I had never seen one before and was staggered how large it was: a perfectly camouflaged Green Rosella. With deep olive green feathers and broad tail, the bird was resting on a low branch. I stood watching for the few seconds before it flew off through the trees and disappeared. Today, as I write this blog post, I have checked the internet for photos and I am sorry to say I cannot find an image showing a bird as green as the bird I saw. I realise the Green Rosella has other colours which should have flashed at me, but they didn’t and it is the overwhelming sense of the green that I remember – even on its head (although perhaps the shadows of the green surrounding foliage led me to ‘see’ green).  I feel immensely privileged to have seen this spectacular specimen.

At 1.30pm I was passing a tiny curved shell beach below and continued on to where the waters of the Derwent River and Tommy’s Bight met.

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By 1.35pm the bottom of Tommy’s Bight was in full view.

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Tracks on the other side of the bay made it obvious that it was possible to continue walking south. On the hill top in the distance I could see the electricity pylon against which I had walked earlier in the day.  Another day, I will return to discover more.

By 1.45pm I had begun the return walk north and was back at Porters Bay and by 1.50pm I was back on the bitumen at Risdon. Only then did I notice an electricity pole on the other side of the road with its own name, ‘The Leaning Pole of Risdon’!

By the way, there are no public toilets, no cafes or restaurants, and no other facilities and services during this walk or in the suburb of Risdon.  So be prepared.

The rest of my walk was undertaken on the edge of Saundersons Road as it wound around the Derwent River with Risdon’s houses on the right. I reached the bottom of Risdon St by 2pm and then continued on in full view of the Bowen Bridge further north

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before passing Cleburne Street and Cemetery/Church Point Road. I reached the intersection with the East Derwent Highway at 2.10pm.

The view below was photographed at Risdon Cove looking towards the Derwent River while waiting for the bus.  The suburb Risdon can be accessed to the left of the car that is seen travelling on the road.  Land has been reclaimed across the Cove so that the East Derwent Highway can continue uninterrupted further north. I will walk along that road in Stage 7.

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Once at the bus stop (an unnumbered bus stop) at 2.15pm, I relaxed into the wait for Metro Bus number 694 that arrived 20 minutes later. Meanwhile, I was able to take a broad view of Risdon Cove, knowing this to be the starting point for Stage 7 of my walk along the Derwent River.

On the return bus I was treated to a ride through the large and dispersed suburb of Risdon Vale located some kilometres away. This suburb sits in an open valley skirting behind Tasmania’s main prison site, the Risdon Prison Complex.  ‘The mountain’ (Mount Wellington) is ever visible.

Eventually the bus turned back onto the East Derwent Highway and travelled via some suburban detours to the Eastlands Bus mall at Rosny Park on its way to Hobart. I am excited by the rich experiences offered by Stage 6 of this walk and look forward to leading friends along these paths. I hope my stories inspire others to have a look at this area or find their own walks of discovery.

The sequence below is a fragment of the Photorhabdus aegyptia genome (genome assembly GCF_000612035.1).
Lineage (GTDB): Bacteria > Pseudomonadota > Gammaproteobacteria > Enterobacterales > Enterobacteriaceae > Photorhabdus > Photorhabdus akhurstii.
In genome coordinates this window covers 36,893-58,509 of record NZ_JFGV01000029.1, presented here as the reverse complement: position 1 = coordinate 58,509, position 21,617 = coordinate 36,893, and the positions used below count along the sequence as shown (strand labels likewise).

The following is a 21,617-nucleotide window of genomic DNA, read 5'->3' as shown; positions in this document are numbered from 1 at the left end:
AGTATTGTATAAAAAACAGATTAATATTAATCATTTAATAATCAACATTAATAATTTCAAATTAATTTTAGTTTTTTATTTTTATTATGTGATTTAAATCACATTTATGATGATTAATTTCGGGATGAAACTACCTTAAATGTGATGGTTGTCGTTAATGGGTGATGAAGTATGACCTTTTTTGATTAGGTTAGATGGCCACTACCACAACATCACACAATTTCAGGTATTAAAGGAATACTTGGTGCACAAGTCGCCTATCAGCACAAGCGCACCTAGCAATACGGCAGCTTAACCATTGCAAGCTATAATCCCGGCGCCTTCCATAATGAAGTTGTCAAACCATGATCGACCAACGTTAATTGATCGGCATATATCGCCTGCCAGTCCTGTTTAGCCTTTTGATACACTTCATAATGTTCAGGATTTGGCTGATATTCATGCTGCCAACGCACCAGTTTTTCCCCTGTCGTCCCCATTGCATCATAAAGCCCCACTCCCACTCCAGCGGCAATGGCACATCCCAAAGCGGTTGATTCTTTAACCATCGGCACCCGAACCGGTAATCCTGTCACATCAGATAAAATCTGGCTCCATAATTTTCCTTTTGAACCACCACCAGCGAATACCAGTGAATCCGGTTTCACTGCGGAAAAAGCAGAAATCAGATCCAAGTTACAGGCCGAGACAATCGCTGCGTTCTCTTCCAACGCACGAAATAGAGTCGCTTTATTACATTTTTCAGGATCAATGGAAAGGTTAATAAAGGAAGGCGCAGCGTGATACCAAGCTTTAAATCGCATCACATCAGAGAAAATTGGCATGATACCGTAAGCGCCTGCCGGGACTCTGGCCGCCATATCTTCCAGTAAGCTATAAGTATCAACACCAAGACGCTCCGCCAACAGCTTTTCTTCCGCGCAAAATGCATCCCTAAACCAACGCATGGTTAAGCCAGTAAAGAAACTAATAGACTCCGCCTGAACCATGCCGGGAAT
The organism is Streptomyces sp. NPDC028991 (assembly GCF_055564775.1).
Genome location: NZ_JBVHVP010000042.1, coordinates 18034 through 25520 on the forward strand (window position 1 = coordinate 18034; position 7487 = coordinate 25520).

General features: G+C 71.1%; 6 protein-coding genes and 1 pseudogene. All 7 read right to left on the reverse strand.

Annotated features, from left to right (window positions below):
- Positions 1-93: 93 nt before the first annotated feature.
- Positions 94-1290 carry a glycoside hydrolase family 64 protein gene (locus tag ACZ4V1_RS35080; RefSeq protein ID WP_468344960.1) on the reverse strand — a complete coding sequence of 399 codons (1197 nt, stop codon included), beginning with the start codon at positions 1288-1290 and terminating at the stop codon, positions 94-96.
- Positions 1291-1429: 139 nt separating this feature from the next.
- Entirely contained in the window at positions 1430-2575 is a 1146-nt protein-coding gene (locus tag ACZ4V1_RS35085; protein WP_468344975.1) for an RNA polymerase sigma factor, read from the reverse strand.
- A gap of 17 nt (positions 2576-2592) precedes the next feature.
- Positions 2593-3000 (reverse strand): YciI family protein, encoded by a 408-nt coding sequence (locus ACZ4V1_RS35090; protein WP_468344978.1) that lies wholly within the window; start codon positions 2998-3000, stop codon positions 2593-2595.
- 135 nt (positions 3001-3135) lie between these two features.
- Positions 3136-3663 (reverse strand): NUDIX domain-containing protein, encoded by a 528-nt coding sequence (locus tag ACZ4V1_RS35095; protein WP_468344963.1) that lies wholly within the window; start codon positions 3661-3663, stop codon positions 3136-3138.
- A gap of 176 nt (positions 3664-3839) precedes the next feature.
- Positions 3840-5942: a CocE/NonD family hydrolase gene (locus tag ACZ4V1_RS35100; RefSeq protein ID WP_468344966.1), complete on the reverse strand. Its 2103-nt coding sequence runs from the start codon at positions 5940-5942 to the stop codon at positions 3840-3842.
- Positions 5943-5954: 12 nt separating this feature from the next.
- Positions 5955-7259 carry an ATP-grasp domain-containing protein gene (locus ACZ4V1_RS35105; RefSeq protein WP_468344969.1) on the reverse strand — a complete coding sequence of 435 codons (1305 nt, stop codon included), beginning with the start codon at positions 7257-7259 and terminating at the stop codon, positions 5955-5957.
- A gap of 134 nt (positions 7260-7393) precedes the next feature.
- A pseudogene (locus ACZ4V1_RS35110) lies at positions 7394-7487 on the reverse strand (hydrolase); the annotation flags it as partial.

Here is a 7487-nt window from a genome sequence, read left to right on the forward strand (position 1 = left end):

From Geilston Bay to Risdon on Stage 6 of my walk along the Derwent River yesterday

Yesterday’s walk was a sensationally wonderful experience. Over a few posts I will colour in the rich fabric of the day, much of it in clean fresh smelling bushland (such as that at Tommy’s Bight in the photo below).

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To start with, I caught Metro bus 694 destined for Risdon Vale and Glenorchy (scheduled from the Hobart city bus mall at 9.03) on the eastern shore and travelled to bus stop 14 on the East Derwent Highway at Geilston Bay. Thankfully the Clarence City Council has erected a sign marking the start of the walk.

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From the bus stop, I walked along the edge of Geilston Bay then northwards around Bedlam Walls Point to Shag Bay and onwards to the top of the Bedlam Walls, where I was rewarded with panoramas across the Derwent River. My northwards walk continued into and across the East Risdon State Reserve before descending into the suburb of Risdon. I turned south and walked on the edge of the Derwent River to Porters Bay where I took my lunch break before continuing south to Tommy’s Bight.

Eventually I retraced my steps back to Risdon and continued along the water’s edge to the junction of Saunderson’s Road with the East Derwent Highway. The return bus stop for a 694 bus, which arrived at 2.35pm (with not another one due for two hours), was on the Highway across from Risdon and adjacent to the land and water marking the Risdon Cove area.

I was away from home for approximately 6 and ¼ hours, and walked a total of around 12 kms winding over many tracks and retracing parts of my walk.

Previously I had walked 23 kms of the length of the Derwent River.  Yesterday I added 3 kms which brings the new tally to 26 kms.